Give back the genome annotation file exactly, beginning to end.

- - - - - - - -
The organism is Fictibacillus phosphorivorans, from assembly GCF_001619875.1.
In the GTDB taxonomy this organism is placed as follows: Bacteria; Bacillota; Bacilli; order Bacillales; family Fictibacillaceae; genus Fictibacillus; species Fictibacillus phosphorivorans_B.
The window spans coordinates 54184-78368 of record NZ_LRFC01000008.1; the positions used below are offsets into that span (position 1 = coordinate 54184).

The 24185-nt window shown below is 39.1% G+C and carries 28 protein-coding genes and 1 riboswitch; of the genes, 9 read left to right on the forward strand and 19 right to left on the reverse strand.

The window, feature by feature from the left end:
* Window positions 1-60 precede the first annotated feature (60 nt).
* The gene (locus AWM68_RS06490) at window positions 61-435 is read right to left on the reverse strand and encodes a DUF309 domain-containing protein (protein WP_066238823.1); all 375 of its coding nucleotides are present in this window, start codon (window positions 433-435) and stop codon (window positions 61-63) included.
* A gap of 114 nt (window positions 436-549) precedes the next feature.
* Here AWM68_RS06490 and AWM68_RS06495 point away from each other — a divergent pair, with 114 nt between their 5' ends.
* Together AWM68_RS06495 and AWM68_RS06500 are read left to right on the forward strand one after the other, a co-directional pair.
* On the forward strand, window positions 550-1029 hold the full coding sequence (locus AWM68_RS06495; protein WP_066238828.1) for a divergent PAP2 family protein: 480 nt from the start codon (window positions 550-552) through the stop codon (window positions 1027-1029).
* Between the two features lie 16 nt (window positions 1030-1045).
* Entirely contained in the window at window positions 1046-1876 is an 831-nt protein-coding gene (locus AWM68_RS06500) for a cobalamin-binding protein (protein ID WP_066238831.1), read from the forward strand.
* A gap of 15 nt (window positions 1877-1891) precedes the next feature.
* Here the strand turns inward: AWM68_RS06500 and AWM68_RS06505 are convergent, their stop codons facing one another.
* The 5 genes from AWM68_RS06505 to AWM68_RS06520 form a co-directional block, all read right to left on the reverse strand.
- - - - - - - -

The organism is Fictibacillus phosphorivorans, from assembly GCF_001619875.1.
In the GTDB taxonomy this organism is placed as follows: Bacteria; Bacillota; Bacilli; order Bacillales; family Fictibacillaceae; genus Fictibacillus; species Fictibacillus phosphorivorans_B.
The window spans coordinates 54184-78368 of record NZ_LRFC01000008.1; the positions used below are offsets into that span (position 1 = coordinate 54184).

The 24185-nt window shown below is 39.1% G+C and carries 28 protein-coding genes and 1 riboswitch; of the genes, 9 read left to right on the forward strand and 19 right to left on the reverse strand.

The window, feature by feature from the left end:
* Window positions 1-60 precede the first annotated feature (60 nt).
* The gene (locus AWM68_RS06490) at window positions 61-435 is read right to left on the reverse strand and encodes a DUF309 domain-containing protein (protein WP_066238823.1); all 375 of its coding nucleotides are present in this window, start codon (window positions 433-435) and stop codon (window positions 61-63) included.
* A gap of 114 nt (window positions 436-549) precedes the next feature.
* Here AWM68_RS06490 and AWM68_RS06495 point away from each other — a divergent pair, with 114 nt between their 5' ends.
* Together AWM68_RS06495 and AWM68_RS06500 are read left to right on the forward strand one after the other, a co-directional pair.
* On the forward strand, window positions 550-1029 hold the full coding sequence (locus AWM68_RS06495; protein WP_066238828.1) for a divergent PAP2 family protein: 480 nt from the start codon (window positions 550-552) through the stop codon (window positions 1027-1029).
* Between the two features lie 16 nt (window positions 1030-1045).
* Entirely contained in the window at window positions 1046-1876 is an 831-nt protein-coding gene (locus AWM68_RS06500) for a cobalamin-binding protein (protein ID WP_066238831.1), read from the forward strand.
* A gap of 15 nt (window positions 1877-1891) precedes the next feature.
* Here the strand turns inward: AWM68_RS06500 and AWM68_RS06505 are convergent, their stop codons facing one another.
* The 5 genes from AWM68_RS06505 to AWM68_RS06520 form a co-directional block, all read right to left on the reverse strand.